AMD is one of the finest processor vendors in the market that offer very good value for the price you pay. Today, AMD offers almost all their processors to be overclocked! Yes, within safe voltage and overclock range, you can even squeeze more performance than what you’re initially purchasing!
This is one of the best features I love about AMD. Moreover, AMD offers you more cores and threads than Intel counterparts. Of course, in terms of performance, Intel is still the best but for value, AMD is the choice of most people, especially those with a tight budget. Check out more on Intel vs AMD.
Before going deep into overclocking, let’s focus on the requirements and risks of overclocking. I’ll be running all the tests and guide on a Windows machine. Overclocking itself doesn’t require any operating system installation. However, for stress and stability testing, Windows is the best option available.
If you’re a Linux user, I recommend switching to Windows for just a couple of days. Don’t worry; you don’t have to either connect to the internet or install all those
What overclocking means
Before you decide to overclock your AMD processor, you need to make sure that your motherboard has the ability to “overclock” and your processor is “unlocked”. What do these mean, actually?
Whenever you’re buying a processor, you’ll always see something like “3.5GHz” or “7.1GHz” – these are called clock speeds of the processor; essentially, how fast that processor can perform a complete processing cycle. Needless to say, faster clock speed means better overall performance.
When you “overclock”, you are basically forcing your processor to perform a complete calculation cycle even faster. When you overclock, your processor will run at a forced state that will consume more electricity and generate more heat.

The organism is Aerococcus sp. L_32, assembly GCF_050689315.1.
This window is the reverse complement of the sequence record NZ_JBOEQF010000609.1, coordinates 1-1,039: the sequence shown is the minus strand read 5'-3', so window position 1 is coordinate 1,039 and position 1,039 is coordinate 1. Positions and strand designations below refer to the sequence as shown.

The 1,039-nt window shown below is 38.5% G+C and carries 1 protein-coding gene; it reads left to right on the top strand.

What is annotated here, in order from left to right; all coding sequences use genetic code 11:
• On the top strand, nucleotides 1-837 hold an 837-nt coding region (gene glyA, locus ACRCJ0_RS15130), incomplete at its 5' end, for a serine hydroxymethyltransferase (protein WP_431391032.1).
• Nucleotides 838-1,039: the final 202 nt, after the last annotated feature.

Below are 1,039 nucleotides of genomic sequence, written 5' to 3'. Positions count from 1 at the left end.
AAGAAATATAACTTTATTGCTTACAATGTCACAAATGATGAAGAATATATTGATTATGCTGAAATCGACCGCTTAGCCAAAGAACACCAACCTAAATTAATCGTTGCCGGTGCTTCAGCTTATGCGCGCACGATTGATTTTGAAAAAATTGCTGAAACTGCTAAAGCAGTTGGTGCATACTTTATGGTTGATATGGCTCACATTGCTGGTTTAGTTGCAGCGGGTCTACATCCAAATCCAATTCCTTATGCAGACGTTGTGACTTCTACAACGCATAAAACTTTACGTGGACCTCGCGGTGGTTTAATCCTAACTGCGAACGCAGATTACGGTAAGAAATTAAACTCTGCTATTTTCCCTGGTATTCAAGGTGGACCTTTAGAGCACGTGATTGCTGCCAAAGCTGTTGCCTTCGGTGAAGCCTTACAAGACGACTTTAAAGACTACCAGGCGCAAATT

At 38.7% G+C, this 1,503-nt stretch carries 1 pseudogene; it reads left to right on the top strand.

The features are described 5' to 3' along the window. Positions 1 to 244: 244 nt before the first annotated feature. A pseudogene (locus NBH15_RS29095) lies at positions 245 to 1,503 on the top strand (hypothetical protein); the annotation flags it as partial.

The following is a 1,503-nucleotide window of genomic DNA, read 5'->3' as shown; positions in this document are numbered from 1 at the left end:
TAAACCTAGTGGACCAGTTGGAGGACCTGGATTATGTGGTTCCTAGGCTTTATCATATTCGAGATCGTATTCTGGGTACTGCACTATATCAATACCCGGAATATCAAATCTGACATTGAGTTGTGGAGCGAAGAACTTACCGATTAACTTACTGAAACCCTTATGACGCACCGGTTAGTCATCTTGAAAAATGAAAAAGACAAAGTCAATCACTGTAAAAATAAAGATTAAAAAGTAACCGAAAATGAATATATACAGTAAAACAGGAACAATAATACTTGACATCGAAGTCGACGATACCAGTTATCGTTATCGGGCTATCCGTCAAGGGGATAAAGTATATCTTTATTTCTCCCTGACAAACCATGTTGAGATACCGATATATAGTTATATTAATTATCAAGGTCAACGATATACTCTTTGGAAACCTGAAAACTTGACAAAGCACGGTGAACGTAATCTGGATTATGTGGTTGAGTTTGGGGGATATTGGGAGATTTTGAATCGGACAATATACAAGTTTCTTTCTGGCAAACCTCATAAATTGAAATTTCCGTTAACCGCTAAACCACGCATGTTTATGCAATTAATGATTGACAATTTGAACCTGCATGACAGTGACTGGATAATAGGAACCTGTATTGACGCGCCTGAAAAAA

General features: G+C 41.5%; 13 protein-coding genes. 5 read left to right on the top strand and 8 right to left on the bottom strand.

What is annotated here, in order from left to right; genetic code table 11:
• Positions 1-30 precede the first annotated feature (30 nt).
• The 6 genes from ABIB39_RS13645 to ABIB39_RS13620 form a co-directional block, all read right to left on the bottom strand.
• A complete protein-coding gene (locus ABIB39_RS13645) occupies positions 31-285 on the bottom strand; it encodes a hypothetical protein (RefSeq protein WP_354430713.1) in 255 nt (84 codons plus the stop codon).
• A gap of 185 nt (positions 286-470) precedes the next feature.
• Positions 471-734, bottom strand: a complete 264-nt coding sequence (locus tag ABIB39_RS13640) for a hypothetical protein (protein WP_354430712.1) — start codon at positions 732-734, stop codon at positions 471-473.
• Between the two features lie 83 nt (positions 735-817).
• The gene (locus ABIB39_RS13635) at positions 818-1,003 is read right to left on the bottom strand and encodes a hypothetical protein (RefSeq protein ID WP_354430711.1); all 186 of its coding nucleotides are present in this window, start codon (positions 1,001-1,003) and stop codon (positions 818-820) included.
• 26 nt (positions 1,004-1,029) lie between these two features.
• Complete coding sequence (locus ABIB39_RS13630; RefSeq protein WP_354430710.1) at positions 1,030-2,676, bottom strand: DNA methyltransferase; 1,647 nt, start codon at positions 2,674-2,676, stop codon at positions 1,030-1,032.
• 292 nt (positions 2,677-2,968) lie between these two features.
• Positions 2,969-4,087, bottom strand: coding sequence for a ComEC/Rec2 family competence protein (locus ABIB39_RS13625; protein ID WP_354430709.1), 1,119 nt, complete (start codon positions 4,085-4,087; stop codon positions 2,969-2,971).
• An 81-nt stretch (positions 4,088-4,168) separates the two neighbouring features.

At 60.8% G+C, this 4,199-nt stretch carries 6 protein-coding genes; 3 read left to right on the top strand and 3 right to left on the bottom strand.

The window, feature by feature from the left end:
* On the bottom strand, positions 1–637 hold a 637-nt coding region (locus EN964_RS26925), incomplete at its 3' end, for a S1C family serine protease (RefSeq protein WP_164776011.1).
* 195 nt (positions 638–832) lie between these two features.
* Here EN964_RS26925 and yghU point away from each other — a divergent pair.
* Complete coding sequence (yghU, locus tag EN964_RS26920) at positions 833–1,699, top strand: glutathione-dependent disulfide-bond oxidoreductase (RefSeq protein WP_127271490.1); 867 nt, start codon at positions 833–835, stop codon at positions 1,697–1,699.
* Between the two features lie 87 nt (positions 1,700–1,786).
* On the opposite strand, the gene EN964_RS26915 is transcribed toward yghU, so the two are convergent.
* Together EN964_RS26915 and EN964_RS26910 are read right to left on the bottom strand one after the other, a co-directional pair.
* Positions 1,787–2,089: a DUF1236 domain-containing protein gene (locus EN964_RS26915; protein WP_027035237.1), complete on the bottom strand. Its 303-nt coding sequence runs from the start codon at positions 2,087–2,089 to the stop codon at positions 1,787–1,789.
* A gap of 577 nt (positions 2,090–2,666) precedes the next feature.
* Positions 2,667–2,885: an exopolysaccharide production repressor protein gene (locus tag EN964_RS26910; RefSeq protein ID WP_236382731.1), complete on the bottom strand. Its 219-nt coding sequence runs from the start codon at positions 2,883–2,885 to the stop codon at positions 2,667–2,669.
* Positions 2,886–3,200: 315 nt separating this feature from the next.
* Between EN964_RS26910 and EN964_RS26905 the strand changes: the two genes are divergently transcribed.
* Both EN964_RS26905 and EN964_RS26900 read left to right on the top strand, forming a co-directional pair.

Think of it like this – an average human can run at 30-40 km/hour. That’s the base performance of your processor. Now, you can charge that human with adrenaline and lots of foods to push the limits – 40-45 km/hour. That’s the overclocked state of your processor.
Dangers of overclocking
You’re pushing your processor beyond what’s it meant to perform. That’s a pretty big thing for the processor. It’s not a biological object that would gain strength over time to overcome that wearing. In the above analogy, think of the human running at that overclocked speed for a long period of time. That person will eventually wear out and may get some serious physical damage! The same thing applies to the processor.
A processor is a carefully-designed state of trillions of silicone and other materials. When you overclock, that structure is under a huge load. That pushing can eventually break down the entire system. Of course, any electronics will die after a certain amount of time but overclocking speeds up the process. You may even end up with a dead one.
Another thing to consider is the longevity of your motherboard. If you overclock, your motherboard is also under load to provide more power to your processor. This overdoing can also hasten the degradation of the motherboard’s IC, transistor, capacitor or other parts.
Then, what about all the big tech savvies out there pushing their processors well beyond? Well, overclocking can harvest you enormous benefits if you stay within the safety zone. For each overclocking processor, there’s a safety zone. If you stay within that zone, your processor and motherboard (yes, the motherboard will be delivering the fuel to your processor) won’t have any issue in the long run.
Prerequisites of overclocking AMD processor
Do you still wish to overclock your processor? Good. At first, make sure that you have all your system specification at hand. Get Speccy. The free version is more than enough for the job.